My Jalopy in 1949

The way it was in 1949

I remember my jalopy

I was just 15 when I got my first car, and it was a real jalopy. It was a 1931 Chevrolet that barely ran. I traded a Whizzer motorbike for it - and my friend probably got the best of the deal..

The year was 1949, and the place was Miami, Florida, a much quieter, gentler time and place than now. It was a time when a kid could have fun with an old junker and nobody cared.

It had mechanical brakes that you pushed all the way to the floor board and waited for the car to stop. The gear selector was wasted, so you had to shove the floor shifter in a number of directions, kind of stabbing around, until you found a gear. That situation was aggravated by the fact that once you let the foot-operated clutch out about a quarter inch, it was out.

The steering was pretty loose, and the ignition was a real piece of work. There was a frayed wire that you stuck in a clamp - while sparks flew.

The battery was dead - probably had been for a long time - so my buddies and I always pushed it up the gentle incline that we called a hill in Miami, got it rolling and jumped in, stabbing the gear lever and hoping for the best.

Sometimes the engine started and we could have a joy ride around the neighborhood. Usually, we had to push if back up the “hill” a few times before we got it going. Once going, we didn’t dare turn the engine off for fear we would be stranded somewhere. But in those days it didn't take much for a few teenage boys to have fun. Riding around the neighborhood was a ball!

Speaking of the engine, it had a very loud rod knock - which I didn’t worry about.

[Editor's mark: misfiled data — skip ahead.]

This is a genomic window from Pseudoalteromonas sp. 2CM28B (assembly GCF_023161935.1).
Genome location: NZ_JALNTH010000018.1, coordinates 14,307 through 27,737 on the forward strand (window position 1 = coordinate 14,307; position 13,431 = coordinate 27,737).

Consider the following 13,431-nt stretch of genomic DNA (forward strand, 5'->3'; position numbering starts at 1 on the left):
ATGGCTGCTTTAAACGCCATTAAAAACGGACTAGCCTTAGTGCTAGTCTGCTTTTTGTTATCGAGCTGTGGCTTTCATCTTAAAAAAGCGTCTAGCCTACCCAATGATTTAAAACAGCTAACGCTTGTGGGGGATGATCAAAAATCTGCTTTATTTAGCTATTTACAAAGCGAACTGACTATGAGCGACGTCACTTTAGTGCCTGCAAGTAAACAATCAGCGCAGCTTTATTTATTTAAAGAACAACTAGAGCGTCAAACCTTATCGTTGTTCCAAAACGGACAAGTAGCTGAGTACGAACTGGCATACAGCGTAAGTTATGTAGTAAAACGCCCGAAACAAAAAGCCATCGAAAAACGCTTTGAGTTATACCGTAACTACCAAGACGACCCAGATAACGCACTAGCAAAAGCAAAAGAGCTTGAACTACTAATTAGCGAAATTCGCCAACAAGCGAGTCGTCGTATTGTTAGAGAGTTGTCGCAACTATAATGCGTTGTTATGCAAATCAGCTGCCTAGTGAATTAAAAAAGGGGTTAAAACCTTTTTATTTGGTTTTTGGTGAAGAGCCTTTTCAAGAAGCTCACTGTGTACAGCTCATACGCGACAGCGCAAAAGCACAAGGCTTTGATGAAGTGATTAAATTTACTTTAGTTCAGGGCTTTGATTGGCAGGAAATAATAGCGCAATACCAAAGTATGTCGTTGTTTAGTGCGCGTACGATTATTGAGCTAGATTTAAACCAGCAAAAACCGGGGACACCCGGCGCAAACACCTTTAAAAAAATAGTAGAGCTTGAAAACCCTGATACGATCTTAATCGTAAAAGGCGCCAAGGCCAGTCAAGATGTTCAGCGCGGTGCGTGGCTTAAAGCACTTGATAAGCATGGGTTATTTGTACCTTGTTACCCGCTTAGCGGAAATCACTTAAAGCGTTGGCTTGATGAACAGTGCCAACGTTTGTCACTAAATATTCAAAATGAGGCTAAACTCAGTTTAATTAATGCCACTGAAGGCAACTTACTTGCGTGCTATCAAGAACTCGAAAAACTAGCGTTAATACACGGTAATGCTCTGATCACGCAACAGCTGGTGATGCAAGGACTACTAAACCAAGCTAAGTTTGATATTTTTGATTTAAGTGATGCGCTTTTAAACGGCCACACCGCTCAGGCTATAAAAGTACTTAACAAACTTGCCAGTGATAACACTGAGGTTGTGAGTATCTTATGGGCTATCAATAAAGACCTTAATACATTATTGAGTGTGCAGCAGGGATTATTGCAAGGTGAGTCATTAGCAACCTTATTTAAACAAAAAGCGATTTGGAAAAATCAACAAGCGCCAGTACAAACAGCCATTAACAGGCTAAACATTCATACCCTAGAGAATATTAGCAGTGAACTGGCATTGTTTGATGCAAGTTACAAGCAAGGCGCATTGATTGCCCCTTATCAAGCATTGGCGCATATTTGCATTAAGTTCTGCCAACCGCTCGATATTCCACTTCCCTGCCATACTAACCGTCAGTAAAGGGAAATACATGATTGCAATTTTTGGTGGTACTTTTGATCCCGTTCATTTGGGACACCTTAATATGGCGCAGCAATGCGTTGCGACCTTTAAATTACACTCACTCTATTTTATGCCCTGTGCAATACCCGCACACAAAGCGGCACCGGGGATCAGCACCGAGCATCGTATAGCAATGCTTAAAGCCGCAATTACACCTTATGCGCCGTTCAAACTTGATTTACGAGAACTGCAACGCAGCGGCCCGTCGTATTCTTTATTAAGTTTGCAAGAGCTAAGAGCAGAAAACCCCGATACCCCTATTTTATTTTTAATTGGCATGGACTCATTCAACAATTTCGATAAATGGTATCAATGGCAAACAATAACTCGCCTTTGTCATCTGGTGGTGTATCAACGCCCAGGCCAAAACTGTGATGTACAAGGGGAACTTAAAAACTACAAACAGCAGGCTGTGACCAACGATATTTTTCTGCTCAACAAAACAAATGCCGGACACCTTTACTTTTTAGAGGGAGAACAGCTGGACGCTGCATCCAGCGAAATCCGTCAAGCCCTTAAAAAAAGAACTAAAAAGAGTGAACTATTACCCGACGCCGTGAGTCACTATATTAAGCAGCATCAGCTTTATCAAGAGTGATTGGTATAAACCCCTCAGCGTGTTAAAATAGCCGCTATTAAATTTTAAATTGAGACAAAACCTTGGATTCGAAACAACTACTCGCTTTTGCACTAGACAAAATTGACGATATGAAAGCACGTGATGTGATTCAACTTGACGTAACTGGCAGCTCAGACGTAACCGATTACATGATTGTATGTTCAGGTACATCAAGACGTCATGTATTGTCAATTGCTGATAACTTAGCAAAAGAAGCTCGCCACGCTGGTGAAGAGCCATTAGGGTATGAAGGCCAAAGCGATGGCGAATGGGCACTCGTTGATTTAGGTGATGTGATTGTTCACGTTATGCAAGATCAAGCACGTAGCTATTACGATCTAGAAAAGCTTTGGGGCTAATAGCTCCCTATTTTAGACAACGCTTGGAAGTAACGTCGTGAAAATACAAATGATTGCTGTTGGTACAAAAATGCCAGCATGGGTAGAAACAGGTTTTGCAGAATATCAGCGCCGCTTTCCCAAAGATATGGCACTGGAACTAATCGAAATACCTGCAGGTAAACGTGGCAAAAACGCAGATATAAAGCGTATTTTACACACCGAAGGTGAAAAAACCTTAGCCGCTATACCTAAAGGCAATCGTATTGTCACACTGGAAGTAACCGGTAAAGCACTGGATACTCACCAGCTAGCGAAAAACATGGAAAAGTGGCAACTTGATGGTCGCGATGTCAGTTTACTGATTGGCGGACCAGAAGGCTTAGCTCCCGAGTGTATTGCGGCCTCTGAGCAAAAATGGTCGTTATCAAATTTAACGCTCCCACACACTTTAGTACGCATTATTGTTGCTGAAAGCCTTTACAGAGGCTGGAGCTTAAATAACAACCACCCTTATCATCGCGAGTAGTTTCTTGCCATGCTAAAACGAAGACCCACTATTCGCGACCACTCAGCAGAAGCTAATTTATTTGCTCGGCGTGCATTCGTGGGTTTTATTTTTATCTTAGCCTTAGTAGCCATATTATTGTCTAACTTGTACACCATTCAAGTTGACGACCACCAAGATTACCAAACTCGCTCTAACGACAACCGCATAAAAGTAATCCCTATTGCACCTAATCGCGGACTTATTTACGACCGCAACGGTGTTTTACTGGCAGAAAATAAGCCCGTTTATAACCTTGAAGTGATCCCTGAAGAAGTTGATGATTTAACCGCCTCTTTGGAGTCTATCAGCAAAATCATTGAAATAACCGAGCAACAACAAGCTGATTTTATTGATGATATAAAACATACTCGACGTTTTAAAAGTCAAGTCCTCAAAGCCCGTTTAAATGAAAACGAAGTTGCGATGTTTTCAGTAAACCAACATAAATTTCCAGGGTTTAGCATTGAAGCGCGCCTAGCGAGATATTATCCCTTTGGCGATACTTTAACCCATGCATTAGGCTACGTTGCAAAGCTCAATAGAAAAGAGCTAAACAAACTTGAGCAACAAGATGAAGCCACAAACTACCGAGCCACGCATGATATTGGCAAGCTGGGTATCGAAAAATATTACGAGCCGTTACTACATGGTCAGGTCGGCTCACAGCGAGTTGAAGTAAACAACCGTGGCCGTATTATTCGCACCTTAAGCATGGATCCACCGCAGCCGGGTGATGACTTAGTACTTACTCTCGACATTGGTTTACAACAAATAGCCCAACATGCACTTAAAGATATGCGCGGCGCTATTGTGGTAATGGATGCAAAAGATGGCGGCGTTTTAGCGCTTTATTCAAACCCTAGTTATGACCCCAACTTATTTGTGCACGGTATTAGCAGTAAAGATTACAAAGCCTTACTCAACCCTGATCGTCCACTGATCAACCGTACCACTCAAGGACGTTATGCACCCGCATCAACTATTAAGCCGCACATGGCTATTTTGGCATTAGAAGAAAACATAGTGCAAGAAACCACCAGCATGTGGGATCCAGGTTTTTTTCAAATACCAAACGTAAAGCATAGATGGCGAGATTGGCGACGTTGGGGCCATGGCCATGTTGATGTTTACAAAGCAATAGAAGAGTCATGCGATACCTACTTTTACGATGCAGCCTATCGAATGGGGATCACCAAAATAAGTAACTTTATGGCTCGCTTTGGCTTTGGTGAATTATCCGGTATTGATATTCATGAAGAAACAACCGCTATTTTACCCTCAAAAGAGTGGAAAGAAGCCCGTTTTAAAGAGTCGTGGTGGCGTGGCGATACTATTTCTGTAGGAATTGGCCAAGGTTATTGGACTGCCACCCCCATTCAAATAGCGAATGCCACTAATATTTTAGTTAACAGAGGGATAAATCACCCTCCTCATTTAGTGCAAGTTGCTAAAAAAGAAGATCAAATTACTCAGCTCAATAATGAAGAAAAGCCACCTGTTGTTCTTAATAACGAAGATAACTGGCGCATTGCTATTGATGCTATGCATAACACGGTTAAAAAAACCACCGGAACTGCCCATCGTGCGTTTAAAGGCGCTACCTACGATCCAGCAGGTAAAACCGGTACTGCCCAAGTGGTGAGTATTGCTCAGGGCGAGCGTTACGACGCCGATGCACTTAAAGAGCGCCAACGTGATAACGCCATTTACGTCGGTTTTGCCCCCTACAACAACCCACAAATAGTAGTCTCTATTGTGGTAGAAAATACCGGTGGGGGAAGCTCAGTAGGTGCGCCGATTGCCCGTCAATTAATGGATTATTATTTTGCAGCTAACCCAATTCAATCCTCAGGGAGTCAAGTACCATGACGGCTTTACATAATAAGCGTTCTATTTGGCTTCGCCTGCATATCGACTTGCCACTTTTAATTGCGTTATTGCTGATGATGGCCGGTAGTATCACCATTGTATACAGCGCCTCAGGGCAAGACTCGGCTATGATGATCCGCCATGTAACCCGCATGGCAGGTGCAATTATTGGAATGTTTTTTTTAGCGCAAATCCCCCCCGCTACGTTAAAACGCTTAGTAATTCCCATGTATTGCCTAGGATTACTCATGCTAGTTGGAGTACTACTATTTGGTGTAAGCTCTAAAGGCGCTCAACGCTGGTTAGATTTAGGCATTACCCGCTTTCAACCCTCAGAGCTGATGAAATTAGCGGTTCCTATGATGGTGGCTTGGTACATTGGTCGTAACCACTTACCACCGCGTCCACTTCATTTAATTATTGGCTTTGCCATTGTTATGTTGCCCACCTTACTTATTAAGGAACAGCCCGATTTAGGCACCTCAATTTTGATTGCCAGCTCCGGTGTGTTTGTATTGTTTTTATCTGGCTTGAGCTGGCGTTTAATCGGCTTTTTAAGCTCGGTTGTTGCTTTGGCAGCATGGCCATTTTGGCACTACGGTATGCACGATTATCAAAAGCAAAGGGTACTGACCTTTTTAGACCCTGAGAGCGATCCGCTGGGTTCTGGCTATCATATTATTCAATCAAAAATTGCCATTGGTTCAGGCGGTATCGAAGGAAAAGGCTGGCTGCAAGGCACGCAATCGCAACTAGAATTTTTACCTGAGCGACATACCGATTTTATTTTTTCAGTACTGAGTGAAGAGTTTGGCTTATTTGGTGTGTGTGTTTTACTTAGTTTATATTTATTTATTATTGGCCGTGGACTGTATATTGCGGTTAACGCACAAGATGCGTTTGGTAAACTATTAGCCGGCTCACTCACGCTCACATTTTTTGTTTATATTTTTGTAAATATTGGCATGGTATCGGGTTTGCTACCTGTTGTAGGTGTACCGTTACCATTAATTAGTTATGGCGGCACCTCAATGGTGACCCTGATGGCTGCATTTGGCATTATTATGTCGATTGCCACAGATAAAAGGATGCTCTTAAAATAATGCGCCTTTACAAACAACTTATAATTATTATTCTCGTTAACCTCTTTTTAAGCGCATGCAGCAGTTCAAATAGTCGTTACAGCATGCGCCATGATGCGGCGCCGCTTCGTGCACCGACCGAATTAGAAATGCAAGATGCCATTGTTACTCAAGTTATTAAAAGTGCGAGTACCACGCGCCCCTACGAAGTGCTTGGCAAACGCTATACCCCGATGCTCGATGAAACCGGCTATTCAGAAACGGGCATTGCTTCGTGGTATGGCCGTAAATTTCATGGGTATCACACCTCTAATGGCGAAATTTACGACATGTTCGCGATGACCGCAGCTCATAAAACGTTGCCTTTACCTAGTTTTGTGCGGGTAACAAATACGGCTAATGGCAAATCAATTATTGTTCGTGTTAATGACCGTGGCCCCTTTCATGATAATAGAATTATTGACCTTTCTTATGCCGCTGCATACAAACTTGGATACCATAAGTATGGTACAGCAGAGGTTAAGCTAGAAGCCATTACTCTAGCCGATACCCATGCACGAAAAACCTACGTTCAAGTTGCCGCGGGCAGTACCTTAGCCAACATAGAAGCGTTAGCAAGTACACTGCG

It didn’t look like much, either. Somebody had taken the fenders and running boards off. The roof was made of tar paper and not much else, so I decided to make a “convertible” out of it. I got a hatchet and chopped the top out.

Then one day when I was in school, my little sister who was 4 or 5 at the time, filled the gas tank with sand. That was the final blow for that old Chevy.

I figure, if I learned to drive in that beat up old rattletrap, I could drive anything. In fact, I remember thinking when automatic transmissions first came out that anyone too lazy to shift gears didn't even deserve to drive.

After that old Chevy died, I soon had me a ‘36 Plymouth coupe, a big step up. But that’s another story

If you enjoy nostalgia, and especially if you like old motorcycles, you may want to read my book, OVER THE HANDLEBARS. It is a collection of 24 short stories and articles, most of which were first published in motorcycle magazines in the 1960s. It is available through Amazon.com. I also have written two other books about motorcycling availalbe from Amazon.com.  You can read all 3 of them on your computer for just $2.99 each. Go to motorcyclenostalgia.com.

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